3 Types of Feedback You Should Get on Your Work

I am a writer, which is good because I want to be a writer, but it is bad because I am a singular entity and I have only a singular view of the universe and therefore of my own writing. Which is why I find other people to read my writing, and as many people as possible. In my experience there are maybe three types of feedback that you need if you want to make your writing better.

1.) Feedback from fans.

For whatever reason, I’ve found that there are some people who just love my work. Even the writing that I think is stupid and horrifying, they somehow adore it and find layer upon layer of meaning in it. The fact that I sometimes hate my own writing does not make their feedback worthless. In fact, this feedback is what I rely on when I struggle to continue. It’s good to have a few die-hard fans to remind you to keep writing. However, if this were the only feedback I received I’d never feel the need to improve my sloppy work and would just bask in the warm glow of appreciation, which is why I also try to find:

2.) Feedback from haters.

On the other side of the scale are the people who just fundamentally do not get my work. Again, it doesn’t make them bad people, nor does it make their feedback irrelevant. These sorts of critiques, though, I take in very sparing amounts, like a strong spice, a little goes a long way. For example, a hater says, “This character was boring and should be removed entirely.” Although the character may in fact be crucial to the plot, I can still take a harder look at their dialogue or determine whether they are getting the work done that they needed to. I don’t rely too much on this type of feedback, though, or I may find myself in the exciting loop of worthlessness that I spend most of my time avoiding. Finally, there is:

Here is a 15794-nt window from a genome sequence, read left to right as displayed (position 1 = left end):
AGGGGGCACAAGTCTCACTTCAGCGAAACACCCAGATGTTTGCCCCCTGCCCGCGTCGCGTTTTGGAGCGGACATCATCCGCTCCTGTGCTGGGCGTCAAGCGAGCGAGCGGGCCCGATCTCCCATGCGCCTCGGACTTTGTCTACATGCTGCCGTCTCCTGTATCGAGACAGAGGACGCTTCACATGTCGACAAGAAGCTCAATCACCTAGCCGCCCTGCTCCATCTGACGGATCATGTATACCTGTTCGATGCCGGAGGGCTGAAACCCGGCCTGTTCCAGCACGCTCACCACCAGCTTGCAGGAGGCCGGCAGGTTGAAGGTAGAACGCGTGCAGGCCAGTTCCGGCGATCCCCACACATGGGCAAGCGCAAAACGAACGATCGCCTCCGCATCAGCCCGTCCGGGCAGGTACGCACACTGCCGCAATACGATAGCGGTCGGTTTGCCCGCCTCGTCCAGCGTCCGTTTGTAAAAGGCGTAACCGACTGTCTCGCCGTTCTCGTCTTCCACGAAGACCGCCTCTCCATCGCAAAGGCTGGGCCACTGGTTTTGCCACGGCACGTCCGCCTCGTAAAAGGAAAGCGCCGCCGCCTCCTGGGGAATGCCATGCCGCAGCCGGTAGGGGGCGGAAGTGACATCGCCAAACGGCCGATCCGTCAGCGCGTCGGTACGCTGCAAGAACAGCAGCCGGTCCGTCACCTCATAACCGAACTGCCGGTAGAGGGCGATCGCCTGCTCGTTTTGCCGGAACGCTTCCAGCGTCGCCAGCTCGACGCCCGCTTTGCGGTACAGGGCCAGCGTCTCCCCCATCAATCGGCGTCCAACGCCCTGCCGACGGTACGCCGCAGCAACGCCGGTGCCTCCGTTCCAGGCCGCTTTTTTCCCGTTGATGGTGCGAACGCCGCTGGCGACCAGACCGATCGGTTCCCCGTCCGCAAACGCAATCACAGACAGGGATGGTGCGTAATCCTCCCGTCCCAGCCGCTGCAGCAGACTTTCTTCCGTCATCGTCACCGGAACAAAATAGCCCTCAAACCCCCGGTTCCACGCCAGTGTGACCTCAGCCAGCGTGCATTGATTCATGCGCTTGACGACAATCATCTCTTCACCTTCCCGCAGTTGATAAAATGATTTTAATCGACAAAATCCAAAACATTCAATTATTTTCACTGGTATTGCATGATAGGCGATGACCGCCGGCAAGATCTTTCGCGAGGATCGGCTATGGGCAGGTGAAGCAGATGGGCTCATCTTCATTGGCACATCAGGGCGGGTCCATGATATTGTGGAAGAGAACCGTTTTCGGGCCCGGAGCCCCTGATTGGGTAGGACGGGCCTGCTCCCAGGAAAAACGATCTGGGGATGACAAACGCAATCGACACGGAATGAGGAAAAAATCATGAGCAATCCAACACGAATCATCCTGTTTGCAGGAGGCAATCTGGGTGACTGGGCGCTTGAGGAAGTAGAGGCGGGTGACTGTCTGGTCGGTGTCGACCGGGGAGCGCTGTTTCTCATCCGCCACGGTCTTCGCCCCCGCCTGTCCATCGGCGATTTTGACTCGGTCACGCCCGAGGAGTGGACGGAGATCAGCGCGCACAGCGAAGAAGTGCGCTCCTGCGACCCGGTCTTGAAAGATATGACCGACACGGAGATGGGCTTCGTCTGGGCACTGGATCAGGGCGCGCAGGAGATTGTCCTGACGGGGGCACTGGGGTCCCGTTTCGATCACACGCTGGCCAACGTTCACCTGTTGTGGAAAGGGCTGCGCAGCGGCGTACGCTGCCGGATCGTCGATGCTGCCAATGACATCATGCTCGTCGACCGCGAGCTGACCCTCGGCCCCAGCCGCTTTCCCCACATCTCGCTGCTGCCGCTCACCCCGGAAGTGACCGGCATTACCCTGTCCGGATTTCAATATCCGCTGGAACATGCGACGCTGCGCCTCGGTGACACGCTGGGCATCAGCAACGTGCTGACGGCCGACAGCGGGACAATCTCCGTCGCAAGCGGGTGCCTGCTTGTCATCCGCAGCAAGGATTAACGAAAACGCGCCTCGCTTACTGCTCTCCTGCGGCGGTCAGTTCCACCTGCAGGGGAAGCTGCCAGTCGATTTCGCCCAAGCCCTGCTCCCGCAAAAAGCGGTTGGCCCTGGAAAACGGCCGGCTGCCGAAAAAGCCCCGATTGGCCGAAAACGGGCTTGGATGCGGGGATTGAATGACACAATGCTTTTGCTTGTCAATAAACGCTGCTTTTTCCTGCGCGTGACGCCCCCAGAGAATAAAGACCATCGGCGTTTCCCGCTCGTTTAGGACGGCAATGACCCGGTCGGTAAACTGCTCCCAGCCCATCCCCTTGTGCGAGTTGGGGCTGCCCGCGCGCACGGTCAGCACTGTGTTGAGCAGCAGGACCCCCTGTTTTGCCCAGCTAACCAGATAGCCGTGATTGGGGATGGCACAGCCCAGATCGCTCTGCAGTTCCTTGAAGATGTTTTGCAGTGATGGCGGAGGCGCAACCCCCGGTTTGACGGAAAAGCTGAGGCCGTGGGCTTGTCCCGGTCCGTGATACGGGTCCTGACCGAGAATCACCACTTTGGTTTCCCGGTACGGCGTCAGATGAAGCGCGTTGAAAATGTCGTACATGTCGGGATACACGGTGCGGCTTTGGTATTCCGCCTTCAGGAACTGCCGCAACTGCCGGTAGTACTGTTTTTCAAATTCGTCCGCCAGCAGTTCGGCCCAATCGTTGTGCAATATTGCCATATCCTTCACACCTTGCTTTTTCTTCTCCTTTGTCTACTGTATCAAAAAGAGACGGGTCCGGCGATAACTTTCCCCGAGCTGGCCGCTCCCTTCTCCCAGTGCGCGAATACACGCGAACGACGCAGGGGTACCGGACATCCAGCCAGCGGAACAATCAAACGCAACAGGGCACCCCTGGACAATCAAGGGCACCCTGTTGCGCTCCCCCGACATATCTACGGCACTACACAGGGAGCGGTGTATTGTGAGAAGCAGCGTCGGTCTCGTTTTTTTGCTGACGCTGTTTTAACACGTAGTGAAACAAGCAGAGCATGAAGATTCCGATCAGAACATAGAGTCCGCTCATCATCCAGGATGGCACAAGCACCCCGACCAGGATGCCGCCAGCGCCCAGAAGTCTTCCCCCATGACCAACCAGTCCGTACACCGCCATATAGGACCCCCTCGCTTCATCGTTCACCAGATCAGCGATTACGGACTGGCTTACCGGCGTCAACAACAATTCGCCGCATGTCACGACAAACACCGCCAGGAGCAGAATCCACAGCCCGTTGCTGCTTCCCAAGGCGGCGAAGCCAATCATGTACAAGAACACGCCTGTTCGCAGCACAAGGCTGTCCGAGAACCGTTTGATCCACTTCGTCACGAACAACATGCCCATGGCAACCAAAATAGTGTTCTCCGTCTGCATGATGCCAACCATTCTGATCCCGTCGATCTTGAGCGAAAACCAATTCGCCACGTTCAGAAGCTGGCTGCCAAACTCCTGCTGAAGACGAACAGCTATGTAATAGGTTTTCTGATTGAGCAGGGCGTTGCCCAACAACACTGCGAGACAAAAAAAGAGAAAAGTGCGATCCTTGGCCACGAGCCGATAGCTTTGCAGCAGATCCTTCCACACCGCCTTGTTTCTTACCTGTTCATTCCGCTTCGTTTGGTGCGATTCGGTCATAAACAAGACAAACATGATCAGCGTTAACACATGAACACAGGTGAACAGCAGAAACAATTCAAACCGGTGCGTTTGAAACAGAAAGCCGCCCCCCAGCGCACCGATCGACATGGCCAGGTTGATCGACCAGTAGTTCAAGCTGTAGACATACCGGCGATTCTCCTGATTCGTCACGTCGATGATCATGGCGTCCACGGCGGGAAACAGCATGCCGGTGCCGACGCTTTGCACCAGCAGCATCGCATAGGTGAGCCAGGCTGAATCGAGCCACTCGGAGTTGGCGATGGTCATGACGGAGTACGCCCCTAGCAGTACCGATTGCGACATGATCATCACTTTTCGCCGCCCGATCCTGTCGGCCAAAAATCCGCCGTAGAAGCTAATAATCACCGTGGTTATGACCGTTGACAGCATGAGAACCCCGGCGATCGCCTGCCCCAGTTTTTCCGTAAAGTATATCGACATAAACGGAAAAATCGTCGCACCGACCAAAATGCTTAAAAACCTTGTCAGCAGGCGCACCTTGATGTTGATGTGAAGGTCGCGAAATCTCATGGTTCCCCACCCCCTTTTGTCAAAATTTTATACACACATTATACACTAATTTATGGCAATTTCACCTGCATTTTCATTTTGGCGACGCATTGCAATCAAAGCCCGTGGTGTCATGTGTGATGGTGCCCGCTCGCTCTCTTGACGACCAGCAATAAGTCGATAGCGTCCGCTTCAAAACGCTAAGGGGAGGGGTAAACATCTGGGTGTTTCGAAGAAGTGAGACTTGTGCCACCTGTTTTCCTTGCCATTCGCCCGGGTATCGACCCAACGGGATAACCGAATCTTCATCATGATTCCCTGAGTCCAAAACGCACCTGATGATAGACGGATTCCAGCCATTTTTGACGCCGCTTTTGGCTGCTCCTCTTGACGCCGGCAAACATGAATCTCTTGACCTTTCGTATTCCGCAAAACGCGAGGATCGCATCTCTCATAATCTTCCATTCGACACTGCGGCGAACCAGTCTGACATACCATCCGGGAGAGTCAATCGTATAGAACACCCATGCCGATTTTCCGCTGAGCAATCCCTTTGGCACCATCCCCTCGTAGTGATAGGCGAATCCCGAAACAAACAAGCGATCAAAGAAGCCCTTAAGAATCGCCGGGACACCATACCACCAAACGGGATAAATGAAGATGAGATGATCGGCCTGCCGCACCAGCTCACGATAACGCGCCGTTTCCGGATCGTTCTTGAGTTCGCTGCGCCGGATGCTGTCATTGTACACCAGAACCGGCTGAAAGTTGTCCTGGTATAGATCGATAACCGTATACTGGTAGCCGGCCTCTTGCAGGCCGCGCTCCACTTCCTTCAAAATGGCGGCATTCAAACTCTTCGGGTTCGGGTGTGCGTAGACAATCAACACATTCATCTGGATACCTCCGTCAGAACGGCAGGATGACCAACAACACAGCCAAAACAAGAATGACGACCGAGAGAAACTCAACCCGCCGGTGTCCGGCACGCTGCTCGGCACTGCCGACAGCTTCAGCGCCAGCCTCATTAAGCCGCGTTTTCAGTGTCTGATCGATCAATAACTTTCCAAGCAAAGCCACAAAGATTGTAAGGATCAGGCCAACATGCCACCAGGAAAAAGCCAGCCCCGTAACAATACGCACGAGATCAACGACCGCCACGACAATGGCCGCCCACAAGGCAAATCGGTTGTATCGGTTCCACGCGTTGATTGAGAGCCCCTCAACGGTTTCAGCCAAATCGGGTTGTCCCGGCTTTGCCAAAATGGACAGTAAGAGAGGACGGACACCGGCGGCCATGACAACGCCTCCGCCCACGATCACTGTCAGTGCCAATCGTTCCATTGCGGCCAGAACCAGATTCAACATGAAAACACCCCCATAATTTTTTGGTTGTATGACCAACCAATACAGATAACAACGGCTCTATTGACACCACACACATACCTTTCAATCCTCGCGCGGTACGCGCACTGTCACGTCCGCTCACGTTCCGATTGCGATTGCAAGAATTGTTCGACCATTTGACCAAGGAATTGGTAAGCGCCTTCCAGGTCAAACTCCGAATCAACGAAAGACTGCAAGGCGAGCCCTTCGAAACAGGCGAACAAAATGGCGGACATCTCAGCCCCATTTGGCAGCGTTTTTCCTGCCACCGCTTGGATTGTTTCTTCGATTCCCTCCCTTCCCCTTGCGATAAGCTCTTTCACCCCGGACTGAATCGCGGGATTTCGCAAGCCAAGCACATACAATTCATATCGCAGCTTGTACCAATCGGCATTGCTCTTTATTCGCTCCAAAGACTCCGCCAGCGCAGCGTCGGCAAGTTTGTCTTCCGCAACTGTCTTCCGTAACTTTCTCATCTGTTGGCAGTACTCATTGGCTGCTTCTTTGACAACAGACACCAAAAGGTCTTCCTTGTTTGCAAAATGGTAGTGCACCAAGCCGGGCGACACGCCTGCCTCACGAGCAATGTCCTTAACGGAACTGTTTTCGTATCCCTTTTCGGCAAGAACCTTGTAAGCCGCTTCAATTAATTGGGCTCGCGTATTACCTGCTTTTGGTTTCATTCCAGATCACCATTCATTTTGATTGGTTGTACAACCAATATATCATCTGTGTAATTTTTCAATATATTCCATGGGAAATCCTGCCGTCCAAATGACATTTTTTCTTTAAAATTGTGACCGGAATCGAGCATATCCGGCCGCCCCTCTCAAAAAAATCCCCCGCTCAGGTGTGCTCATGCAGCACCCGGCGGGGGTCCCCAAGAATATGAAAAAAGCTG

3.) Feedback from people whose sentiments I generally agree with.

This is distinct from the feedback from fans because these people sometimes give me the very hardest and truest critiques. These are the people who say that one thing I was really, really hoping no one would notice because it basically means I have to rewrite the whole story even though I know I really should rewrite the whole story and it will make it something entirely better and truer if I do. These people are the ones who will tell you what you already know, and will force you to be the writer you know you can be. Rely on this advice as much as you possibly can.

In general, I’ve found that the more feedback I have, the better my writing. In writing I am trying to communicate with other human beings, and getting the opinions of other human beings is therefore pretty crucial. If you have any opinions on this post, please feel free to contact me or comment below. I’d like to write better ones in the future.

Laura Freymiller

About Laura Freymiller

Laura Freymiller is a writer and blogger with a passion for magical realism, fairy tales, feminism, flightless birds and everything else rad. She has wanted to be a writer ever since she first learned how to spell her name with large colorful blocks. She has been lucky enough to travel the world (Australia, New Zealand, Austria, Turkey and Ireland), and hopes to keep on moving in the future.

Leave a Reply